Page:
President Xi Jinping walked onto the red carpet of China’s Great Hall of the People on Wednesday having amassed more power than any leader in a generation.
President Xi Jinping walked onto the red carpet of China’s Great Hall of the People on Wednesday having amassed more power than any leader in a generation. Behind him followed — in order of rank — the other six members of the Politburo Standing Committee, the panel that meets weekly to manage the affairs of almost one-fifth of the world’s population. The new line-up chosen after the Communist Party’s twice-a-decade congress surrounds Xi with loyalists to advance his ambitious plans to cement one-party rule and complete China’s reemergence as a great power.
Here’s a look at the officials who will run China for the next five years, in the order they appeared:
Xi Jinping, 64
For Xi, the party congress was a crowning moment. The enshrinement of his name in the party’s charter capped a decades-long journey from being forced to live in the countryside under Mao Zedong to becoming a leader on par with him. In his first five years in power, Xi has demonstrated vast ambitions to restore China’s place among the great powers, laying out a three-decade plan to finish the job. His changes to the party’s governing documents — and the lack of a clear heir — position him to rule China for years to come.
Li Keqiang, 62
Once seen as a contender for the presidency, Li Keqiang watched Xi win the top job and instead became premier. The job appeared a natural fit for Li, who holds a Ph.D in economics and served as top lieutenant to former Premier Wen Jiabao. He once likened unleashing market forces to “cutting one’s wrist.” His image took a hit during the 2015 stock market rout and Xi has quickly assumed economic roles held by past premiers. Still, if there’s any gap between Xi and Li, outsiders haven’t been allowed to see it.
Li Zhanshu, 67
Not only is Li Zhanshu among an exclusive group of top officials who accompany Xi on diplomatic visits, he’s also become the leader’s personal liaison to Russian President Vladimir Putin. Before becoming Xi’s chief of staff in 2012, Li toiled for decades in rural obscurity. He wrote poetry and held jobs in places like China’s ancient heartland of Shaanxi and the rust belt province of Heilongjiang. His ties with Xi stretch back to the 1980s, when they served in adjacent counties in the central province of Hebei.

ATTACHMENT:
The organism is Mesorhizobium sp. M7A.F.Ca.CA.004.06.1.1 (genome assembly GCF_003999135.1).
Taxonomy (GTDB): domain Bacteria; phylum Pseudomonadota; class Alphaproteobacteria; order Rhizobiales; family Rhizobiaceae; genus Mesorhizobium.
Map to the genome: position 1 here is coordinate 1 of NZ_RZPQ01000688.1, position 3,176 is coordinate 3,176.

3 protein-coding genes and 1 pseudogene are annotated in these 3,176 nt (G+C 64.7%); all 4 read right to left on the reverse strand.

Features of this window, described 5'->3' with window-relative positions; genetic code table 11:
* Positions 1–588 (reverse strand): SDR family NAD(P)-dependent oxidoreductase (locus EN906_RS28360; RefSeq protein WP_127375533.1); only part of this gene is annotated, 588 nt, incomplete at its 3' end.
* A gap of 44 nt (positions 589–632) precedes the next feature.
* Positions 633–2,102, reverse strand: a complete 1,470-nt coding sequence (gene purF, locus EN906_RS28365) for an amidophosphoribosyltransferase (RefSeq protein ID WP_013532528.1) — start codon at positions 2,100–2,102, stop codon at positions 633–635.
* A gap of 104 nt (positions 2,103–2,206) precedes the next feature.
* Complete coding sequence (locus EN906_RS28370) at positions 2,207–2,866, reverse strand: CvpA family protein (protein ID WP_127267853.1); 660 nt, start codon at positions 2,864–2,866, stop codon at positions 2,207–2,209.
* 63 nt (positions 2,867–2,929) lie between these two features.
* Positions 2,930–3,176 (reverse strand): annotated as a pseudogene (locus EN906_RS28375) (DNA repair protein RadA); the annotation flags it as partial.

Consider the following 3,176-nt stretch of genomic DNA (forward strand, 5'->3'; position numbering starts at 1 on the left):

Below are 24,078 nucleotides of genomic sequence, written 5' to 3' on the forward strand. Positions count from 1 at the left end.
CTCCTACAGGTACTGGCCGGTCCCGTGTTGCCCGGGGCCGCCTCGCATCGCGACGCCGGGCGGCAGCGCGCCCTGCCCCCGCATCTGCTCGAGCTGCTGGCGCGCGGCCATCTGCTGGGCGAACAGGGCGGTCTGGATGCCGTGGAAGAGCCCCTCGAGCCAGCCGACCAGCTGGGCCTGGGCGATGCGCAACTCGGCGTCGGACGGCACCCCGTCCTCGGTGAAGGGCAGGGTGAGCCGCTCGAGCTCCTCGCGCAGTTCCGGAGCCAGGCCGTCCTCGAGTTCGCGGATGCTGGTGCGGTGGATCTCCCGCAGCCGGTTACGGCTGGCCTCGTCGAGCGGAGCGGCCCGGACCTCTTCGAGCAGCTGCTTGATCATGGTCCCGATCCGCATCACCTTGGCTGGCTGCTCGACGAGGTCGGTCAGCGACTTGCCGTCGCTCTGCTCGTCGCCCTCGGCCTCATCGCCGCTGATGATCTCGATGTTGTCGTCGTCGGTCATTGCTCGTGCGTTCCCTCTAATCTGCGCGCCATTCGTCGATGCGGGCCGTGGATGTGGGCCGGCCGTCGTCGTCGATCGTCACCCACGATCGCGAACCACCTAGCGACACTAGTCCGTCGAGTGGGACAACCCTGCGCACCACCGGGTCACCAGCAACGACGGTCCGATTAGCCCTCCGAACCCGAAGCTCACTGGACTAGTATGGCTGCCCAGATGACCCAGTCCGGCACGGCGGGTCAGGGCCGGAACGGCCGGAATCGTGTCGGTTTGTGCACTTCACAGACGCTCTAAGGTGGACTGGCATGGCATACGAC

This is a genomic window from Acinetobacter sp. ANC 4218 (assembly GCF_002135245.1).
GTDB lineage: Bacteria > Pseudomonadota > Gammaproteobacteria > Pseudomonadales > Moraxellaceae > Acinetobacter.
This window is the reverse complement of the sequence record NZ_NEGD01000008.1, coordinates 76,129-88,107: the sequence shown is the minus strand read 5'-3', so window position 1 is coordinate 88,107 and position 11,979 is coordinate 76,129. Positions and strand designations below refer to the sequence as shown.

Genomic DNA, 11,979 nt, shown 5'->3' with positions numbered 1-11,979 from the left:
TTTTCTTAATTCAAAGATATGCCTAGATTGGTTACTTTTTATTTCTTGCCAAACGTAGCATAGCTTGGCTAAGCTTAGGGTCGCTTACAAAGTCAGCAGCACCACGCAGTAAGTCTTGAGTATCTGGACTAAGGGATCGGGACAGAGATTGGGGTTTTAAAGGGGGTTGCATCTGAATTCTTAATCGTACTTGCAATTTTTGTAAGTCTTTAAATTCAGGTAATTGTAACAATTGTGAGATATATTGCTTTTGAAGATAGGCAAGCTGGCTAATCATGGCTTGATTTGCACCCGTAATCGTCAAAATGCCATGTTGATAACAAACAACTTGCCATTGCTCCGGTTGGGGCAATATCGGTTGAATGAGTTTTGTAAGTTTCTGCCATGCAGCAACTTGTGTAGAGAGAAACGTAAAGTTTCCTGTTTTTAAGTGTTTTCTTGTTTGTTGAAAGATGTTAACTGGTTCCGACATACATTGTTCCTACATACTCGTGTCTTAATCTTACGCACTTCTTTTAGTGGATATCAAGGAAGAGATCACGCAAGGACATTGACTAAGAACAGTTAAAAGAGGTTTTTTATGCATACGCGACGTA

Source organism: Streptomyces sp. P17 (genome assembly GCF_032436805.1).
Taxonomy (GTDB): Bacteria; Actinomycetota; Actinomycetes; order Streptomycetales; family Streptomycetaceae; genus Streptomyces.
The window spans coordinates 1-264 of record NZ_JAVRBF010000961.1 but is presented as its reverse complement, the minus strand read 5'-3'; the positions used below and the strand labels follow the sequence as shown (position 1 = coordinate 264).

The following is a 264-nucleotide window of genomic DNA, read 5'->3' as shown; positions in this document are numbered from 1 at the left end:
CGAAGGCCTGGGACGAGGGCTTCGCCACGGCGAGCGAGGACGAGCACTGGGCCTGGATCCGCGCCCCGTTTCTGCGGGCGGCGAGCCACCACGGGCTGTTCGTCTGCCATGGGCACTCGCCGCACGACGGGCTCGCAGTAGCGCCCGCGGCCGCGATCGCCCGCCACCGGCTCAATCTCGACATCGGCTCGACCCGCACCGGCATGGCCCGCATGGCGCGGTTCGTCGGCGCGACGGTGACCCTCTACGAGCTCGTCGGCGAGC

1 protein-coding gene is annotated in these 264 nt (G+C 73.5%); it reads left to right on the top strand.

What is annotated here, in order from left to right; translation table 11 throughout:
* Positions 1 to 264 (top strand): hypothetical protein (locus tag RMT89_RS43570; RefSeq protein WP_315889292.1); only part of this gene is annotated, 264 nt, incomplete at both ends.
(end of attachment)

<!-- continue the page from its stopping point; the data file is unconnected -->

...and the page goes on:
Wang Yang, 62
Wang Yang missed the cut for the Standing Committee in 2012, the year his effort to bring the pro-democracy protests in the fishing village of Wukan to a peaceful resolution helped earn him a spot on Time Magazine’s most-influential list. He had risen to prominence in an unusually public debate about China’s economy. Wang backed a relatively liberal package of policies called the “Guangdong model” that allowed a greater role for non-profits and trade unions. That approach contrasted with Bo Xilai’s “Chongqing model,” which emphasized social cohesion and the role of the state.
Wang Huning, 62
After two decades as China’s preeminent political theorist and foreign policy guru, Wang Huning has reached the pinnacle of power. The former dean of Fudan University Law School has advised three presidents and helped draft Jiang Zemin’s “three represents,” which drew entrepreneurs, capitalists and intellectuals under the party’s umbrella. As an academic, he studied power transitions and legal systems and advocated the strengths of strong central leadership over fractious democratic systems. His ascent to the Standing Committee dovetails with Xi’s increased emphasis on communist ideology.
Zhao Leji, 60
Zhao Leji has played an instrumental role in Xi’s efforts to position allies ahead of the current reshuffle. For the past five years, he has led the powerful Organization Department, which holds sway over appointments to senior jobs across the country, from provinces to central party agencies. Before that, he spent almost three decades climbing the ranks in Qinghai, a northwestern province bigger than Texas at the crossroads of some of the country’s largest ethnic groups. He eventually became the country’s youngest provincial leader, overseeing the doubling of Qinghai’s economy.
Han Zheng, 63
Han Zheng’s ascension from Shanghai to the Standing Committee is all the more remarkable after the shocking 2006 downfall of his then-boss Chen Liangyu amid bribery charges. During more than three decades in Shanghai, Han has overseen the once-gray former colony’s transformation into a shimmering monument to modernity. As mayor, he led a $44 billion infrastructure makeover for the 2010 Shanghai Expo. He has faced challenges since taking over as Shanghai party chief in 2012, from runaway property prices to a New Year’s stampede that killed 36.